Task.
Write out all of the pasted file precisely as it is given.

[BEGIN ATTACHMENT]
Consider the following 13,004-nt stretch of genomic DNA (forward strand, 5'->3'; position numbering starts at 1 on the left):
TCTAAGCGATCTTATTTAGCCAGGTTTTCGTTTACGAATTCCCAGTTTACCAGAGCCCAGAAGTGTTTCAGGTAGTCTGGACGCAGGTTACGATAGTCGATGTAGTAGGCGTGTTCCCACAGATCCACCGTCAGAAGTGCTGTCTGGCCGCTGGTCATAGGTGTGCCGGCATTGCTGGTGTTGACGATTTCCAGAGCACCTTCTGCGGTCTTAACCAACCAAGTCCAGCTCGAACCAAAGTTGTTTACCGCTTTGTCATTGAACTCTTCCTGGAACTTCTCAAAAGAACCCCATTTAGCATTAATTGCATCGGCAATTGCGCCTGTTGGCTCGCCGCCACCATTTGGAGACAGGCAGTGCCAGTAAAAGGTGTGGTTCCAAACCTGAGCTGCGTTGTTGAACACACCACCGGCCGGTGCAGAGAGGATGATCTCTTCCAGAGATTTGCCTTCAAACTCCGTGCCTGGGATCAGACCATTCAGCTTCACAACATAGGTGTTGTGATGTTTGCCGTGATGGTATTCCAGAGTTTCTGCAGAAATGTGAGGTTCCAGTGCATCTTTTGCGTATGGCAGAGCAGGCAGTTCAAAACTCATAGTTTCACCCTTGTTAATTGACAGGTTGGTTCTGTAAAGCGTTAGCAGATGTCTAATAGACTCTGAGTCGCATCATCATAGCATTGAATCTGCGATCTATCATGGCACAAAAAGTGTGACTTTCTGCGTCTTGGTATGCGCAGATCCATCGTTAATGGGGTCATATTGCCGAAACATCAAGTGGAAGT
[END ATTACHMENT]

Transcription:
Consider the following 13,004-nt stretch of genomic DNA (forward strand, 5'->3'; position numbering starts at 1 on the left):
TCTAAGCGATCTTATTTAGCCAGGTTTTCGTTTACGAATTCCCAGTTTACCAGAGCCCAGAAGTGTTTCAGGTAGTCTGGACGCAGGTTACGATAGTCGATGTAGTAGGCGTGTTCCCACAGATCCACCGTCAGAAGTGCTGTCTGGCCGCTGGTCATAGGTGTGCCGGCATTGCTGGTGTTGACGATTTCCAGAGCACCTTCTGCGGTCTTAACCAACCAAGTCCAGCTCGAACCAAAGTTGTTTACCGCTTTGTCATTGAACTCTTCCTGGAACTTCTCAAAAGAACCCCATTTAGCATTAATTGCATCGGCAATTGCGCCTGTTGGCTCGCCGCCACCATTTGGAGACAGGCAGTGCCAGTAAAAGGTGTGGTTCCAAACCTGAGCTGCGTTGTTGAACACACCACCGGCCGGTGCAGAGAGGATGATCTCTTCCAGAGATTTGCCTTCAAACTCCGTGCCTGGGATCAGACCATTCAGCTTCACAACATAGGTGTTGTGATGTTTGCCGTGATGGTATTCCAGAGTTTCTGCAGAAATGTGAGGTTCCAGTGCATCTTTTGCGTATGGCAGAGCAGGCAGTTCAAAACTCATAGTTTCACCCTTGTTAATTGACAGGTTGGTTCTGTAAAGCGTTAGCAGATGTCTAATAGACTCTGAGTCGCATCATCATAGCATTGAATCTGCGATCTATCATGGCACAAAAAGTGTGACTTTCTGCGTCTTGGTATGCGCAGATCCATCGTTAATGGGGTCATATTGCCGAAACATCAAGTGGAAGT